It would be interesting to hear the rationale why something, which would only be partially used in some parts of the world, or by some users who never ever frequent public charging points, and WOULD get used occassionally by everyone else, instead get 2 things in the car that EVERYONE pays for that NEVER have to be used. A proper power export feature could take power from the high voltage battery directly and skip a useless power conversion.

@EricLoveday, why you feel the need to report EV fires, and not other EV related incidents? eg: there are a number of traffic accidents that occur each month involving EVs. There is just as much news and opportunity to learn from accidents as fires.

I get the impression that your addicted to the attention that writting a hot fire related EV headline generates. Sadly, headlines like this really devalue other content that InsideEVs publishes.

Not suggesting that fires should not be reported, just that reports should have some known facts worth discussion. The lack of facts and explosive headlines are the mainstay of a tabloid, not of a respected journalism.

Hopefully the editors at InsideEVs review your guidelines on the use of explosive headlines.

Agreed, how many Zero’s got speeding tickets? How many Leaf’s were stolen? We’re there any Tesla DWI’s?

Or, should there just be a “Blotter Section” on the website that had the years’ statistics?

Because we all know that certain Troll who wants to see all the bad things related to EV’s.

Not mentioning S.T. by name.

We report EV-related accidents whenever that information becomes available to us too.

Second. If it’s evs and in the news I want to at least have the option of clicking on the story here. If I wanna keep the blinders on I’ll watch a video of he p85d kicking gas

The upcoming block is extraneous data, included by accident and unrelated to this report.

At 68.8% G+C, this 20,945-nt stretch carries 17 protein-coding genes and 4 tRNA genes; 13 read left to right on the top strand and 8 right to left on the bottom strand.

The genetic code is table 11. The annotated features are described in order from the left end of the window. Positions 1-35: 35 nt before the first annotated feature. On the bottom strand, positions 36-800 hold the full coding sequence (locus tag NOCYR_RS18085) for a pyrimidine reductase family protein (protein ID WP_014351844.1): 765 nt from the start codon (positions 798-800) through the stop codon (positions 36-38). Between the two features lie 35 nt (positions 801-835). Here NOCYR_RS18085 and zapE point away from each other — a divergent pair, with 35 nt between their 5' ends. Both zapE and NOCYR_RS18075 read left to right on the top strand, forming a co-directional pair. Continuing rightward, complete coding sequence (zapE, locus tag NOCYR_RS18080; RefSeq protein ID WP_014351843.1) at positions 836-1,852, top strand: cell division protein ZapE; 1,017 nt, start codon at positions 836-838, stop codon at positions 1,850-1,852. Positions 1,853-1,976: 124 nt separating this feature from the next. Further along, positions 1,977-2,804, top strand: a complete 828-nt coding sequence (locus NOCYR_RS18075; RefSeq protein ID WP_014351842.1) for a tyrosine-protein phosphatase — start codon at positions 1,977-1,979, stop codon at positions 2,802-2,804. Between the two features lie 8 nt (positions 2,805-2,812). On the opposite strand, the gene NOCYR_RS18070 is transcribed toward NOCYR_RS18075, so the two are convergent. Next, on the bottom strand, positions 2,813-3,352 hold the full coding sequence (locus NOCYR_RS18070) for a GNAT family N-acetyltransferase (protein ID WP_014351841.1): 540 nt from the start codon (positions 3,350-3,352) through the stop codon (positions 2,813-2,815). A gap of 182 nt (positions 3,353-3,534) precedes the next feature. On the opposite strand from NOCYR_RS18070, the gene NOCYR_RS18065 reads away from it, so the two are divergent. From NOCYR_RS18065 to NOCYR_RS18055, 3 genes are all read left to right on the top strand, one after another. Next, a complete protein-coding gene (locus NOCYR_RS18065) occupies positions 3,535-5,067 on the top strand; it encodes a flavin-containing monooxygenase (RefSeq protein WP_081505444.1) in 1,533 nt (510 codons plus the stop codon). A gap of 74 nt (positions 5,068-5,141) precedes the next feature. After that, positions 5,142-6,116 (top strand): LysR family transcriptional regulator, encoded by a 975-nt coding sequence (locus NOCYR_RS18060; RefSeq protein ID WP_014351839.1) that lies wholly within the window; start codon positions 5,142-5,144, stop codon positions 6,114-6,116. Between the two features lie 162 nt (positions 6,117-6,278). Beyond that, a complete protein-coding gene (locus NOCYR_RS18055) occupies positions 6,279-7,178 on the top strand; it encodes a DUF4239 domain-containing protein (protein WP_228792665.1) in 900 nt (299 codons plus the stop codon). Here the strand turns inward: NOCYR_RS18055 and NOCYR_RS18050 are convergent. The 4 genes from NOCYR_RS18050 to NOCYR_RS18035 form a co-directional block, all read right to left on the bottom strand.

🙁 that InsideEVs feels the need to publish rubbish headlines to draw views to a topic only FOX news would cover! 🙁 🙁

🙁 🙁 Shame on you. It’s not the car fire, and it won’t be the last. Please get over the FIRE grabbing headline only bits and move on to covering useful EV news.

KBye Thanks.

For the rest of the reported sentence
“but as of yet, the Volt’s lithium-ion battery has never been the cause of fire in any Volt out in the public’s hands.”

In over a billion miles…..

I don’t mind the reporting of early fires, but it is a real missed opportunity to hammer home just how incredibly fire “resistant” all plug-ins are turning out to be. The last national data reported had 90 combustion engine fires per billion miles with 30 from collisions. This one goes under the 90 category.

EVs have over 2 billion miles now so they are tracking an incredible safety ratio to gas cars of at least 20-to-1.

I don’t know the short articulation of such a statement, but that is the real story.

This never happens to ICE cars.

/sarcasm

This is an ICE, or has an ICE, so maybe it shouldn’t be a surprise sooner or later.

Wouldn’t surprise me if it was arson by some anti-EV person.

Or another Motor Company: Ford. 😉